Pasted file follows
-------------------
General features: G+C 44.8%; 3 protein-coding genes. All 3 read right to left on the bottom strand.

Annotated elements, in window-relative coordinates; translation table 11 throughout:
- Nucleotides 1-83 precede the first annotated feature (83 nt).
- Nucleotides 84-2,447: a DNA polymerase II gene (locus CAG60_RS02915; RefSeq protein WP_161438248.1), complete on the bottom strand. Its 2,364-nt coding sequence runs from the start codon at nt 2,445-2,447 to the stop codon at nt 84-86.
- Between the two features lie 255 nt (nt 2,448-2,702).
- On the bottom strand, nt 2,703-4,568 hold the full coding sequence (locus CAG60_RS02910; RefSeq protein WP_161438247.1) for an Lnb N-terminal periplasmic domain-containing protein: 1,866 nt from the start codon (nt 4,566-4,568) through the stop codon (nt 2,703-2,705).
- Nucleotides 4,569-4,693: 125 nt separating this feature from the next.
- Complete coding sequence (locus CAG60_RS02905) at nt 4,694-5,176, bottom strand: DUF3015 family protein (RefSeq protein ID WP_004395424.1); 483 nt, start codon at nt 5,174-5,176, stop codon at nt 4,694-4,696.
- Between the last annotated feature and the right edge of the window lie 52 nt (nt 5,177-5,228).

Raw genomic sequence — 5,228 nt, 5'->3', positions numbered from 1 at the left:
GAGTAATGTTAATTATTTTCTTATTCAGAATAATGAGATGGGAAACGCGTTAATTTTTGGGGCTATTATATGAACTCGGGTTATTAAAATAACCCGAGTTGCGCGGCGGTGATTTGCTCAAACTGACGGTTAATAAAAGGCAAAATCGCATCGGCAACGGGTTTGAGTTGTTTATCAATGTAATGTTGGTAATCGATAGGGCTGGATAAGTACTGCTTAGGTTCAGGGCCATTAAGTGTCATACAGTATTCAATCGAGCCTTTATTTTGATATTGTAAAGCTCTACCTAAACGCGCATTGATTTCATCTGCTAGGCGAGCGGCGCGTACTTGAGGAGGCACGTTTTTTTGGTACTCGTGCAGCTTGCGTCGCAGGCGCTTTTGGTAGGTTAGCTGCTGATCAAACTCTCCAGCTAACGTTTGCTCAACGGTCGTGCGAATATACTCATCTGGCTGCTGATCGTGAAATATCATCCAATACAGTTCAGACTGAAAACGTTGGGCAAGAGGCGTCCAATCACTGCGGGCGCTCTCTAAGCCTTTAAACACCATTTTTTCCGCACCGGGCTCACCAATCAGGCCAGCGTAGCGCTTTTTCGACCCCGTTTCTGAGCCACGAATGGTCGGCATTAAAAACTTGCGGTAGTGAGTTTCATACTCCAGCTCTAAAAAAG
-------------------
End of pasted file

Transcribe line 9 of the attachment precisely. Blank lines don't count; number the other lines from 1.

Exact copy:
- Between the last annotated feature and the right edge of the window lie 52 nt (nt 5,177-5,228).